The Devil in the Church

The highlight of our recent trip to Cathar Country was our look around the village of Rennes- le-Chateau. Surely most people interested in history, and especially French history, must have heard of this fascinating little place. It was our fourth visit, but this time we managed to see a number of things we had missed on previous visits.

It was a beautiful morning and we got there early, in fact before most of the buildings had opened. The only place we could get into this early was the little church of Saint Mary Magdalene where the door already stood open. We were the only people in the place so we could take all the photos we wanted without interruption. It was great to be ahead of the crowds.

You are probably aware of the bizarre decorations which are everywhere you look in this strange church. However the strangest of them all is the devil which carries the holy water stoup on its shoulders (see photo). I am told this is the only devil portrayed inside a catholic church anywhere in the world.

This winged devil is believed to portray Asmodeus, who was said in fables to be the guardian of the treasure of the Temple of Solomon. This has led writers to ask whether Berenger Saunière, the village priest who became fabulously wealthy in the 1890’s, placed this particular devil here as a clue to what he found somewhere around the church. This is because the treasure of Solomon was looted by Titus, the Roman emperor, when he sacked Jerusalem in AD 70 and carried back to Rome. In AD 410 Rome, in its turn, was overrun by the Visigoths under King Alaric I and its wealth was  carried off by them. The village of Rennes-le-Chateau (now with less than 200 inhabitants) then became the capital city of the Visigoths, had a population of over 30,000 and was the seat of its royalty – the obvious place to store the treasure they had acquired.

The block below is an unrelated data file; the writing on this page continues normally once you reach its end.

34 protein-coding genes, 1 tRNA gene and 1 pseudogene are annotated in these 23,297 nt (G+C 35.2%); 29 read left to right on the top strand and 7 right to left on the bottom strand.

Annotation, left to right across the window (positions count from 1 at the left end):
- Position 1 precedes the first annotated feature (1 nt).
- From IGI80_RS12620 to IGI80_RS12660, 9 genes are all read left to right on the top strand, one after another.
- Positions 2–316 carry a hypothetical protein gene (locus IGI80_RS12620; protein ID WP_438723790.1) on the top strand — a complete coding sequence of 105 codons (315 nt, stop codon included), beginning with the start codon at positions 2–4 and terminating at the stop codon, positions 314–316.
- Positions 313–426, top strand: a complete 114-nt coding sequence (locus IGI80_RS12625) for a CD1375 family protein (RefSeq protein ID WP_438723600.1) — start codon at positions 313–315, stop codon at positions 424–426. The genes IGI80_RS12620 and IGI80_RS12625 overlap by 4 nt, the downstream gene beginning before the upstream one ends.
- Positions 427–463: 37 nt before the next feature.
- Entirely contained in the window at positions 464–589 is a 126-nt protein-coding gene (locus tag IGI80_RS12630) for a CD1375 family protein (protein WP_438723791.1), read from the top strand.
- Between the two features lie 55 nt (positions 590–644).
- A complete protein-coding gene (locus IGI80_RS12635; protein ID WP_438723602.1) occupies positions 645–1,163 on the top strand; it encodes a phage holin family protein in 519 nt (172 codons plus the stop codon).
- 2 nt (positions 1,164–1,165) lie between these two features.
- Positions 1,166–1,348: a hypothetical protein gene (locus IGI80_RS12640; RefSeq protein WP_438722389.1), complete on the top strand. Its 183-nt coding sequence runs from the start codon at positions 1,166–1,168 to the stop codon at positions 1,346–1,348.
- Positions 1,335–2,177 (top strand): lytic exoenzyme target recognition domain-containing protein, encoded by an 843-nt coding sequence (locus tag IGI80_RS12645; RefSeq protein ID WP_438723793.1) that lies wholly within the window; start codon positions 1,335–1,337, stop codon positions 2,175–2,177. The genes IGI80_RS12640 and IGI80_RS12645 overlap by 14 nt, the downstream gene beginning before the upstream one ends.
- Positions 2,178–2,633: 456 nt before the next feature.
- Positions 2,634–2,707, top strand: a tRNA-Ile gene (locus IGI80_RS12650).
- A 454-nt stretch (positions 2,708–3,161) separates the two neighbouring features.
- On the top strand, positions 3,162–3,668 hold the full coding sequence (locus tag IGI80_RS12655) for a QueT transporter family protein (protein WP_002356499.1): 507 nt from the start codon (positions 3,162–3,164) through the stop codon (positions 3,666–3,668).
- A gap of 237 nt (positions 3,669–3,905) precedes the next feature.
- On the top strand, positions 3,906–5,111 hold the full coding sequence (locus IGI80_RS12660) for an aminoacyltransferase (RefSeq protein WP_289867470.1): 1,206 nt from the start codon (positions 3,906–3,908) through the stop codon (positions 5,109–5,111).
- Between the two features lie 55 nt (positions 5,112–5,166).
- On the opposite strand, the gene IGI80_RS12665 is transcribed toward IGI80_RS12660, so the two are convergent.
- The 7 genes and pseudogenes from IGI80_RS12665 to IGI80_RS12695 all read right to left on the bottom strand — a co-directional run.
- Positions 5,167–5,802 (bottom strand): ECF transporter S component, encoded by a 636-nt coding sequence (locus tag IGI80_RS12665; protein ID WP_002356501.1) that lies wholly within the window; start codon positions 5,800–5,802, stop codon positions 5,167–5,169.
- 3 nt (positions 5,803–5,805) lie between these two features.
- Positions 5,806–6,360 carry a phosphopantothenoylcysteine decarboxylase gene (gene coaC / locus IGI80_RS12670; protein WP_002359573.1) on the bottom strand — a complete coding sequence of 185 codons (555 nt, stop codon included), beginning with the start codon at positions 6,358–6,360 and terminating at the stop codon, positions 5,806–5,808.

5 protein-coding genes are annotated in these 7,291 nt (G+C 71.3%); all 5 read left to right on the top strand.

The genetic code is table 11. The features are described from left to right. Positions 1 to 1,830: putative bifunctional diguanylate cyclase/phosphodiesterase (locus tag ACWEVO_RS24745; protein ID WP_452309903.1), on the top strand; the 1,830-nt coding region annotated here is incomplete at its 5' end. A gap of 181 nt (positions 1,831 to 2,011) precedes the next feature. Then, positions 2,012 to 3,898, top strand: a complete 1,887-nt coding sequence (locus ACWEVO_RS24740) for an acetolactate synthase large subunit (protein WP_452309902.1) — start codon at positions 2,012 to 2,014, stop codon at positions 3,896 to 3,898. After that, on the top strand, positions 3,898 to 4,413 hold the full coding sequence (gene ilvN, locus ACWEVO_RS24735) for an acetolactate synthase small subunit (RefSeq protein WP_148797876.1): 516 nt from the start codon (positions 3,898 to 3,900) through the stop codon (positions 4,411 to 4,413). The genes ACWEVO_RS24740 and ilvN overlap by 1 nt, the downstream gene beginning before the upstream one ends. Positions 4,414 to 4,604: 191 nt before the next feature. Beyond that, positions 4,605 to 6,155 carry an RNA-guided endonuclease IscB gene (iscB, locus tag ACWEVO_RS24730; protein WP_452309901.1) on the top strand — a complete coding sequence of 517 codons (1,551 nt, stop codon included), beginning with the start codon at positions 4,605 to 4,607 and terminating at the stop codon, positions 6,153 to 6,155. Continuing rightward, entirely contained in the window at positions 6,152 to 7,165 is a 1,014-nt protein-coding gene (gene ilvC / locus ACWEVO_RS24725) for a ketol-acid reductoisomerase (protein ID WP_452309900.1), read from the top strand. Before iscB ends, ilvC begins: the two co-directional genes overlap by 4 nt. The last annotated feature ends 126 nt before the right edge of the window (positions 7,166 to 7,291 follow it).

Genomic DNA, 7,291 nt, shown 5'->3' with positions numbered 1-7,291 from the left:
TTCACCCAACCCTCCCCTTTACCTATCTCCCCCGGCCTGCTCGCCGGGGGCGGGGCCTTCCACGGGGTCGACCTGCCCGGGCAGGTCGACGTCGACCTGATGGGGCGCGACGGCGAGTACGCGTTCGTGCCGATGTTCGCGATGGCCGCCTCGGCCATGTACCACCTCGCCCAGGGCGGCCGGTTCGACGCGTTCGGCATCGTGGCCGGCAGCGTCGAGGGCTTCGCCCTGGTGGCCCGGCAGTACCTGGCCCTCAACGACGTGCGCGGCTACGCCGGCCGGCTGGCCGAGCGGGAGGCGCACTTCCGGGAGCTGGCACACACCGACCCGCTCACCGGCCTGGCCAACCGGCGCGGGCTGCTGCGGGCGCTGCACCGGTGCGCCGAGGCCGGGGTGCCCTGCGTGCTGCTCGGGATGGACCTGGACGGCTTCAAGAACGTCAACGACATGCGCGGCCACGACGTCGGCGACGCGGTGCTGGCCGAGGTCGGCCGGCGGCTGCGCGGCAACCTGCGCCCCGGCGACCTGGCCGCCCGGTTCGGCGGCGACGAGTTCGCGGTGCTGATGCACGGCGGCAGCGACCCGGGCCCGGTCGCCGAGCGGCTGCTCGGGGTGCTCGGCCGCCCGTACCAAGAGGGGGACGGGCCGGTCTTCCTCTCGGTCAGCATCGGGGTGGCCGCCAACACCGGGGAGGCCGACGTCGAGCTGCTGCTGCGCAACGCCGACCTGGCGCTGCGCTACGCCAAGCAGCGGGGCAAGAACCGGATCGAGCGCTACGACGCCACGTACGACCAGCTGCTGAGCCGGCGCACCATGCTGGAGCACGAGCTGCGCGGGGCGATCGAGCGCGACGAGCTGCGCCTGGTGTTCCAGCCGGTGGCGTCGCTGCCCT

You will also notice the four angels above the stoup. At their feet is a Latin inscription which roughly translates as “By this sign you will conquer him” and below that again is a red plaque with the initials BS in it, framed by two salamanders. The original devil’s head (which was apparently more evil-looking, if possible, than the present one) was broken off by a vandal in 1997 and replaced by the one in the photo.

Some readers may accuse me of seeing mystery where there is none. However I think you will agree that there are several interesting questions which remain to be answered satisfactorily about this strange statue complex.


In the next few weeks I will tell you about other strange things connected with the church at Rennes-le-Chateau.



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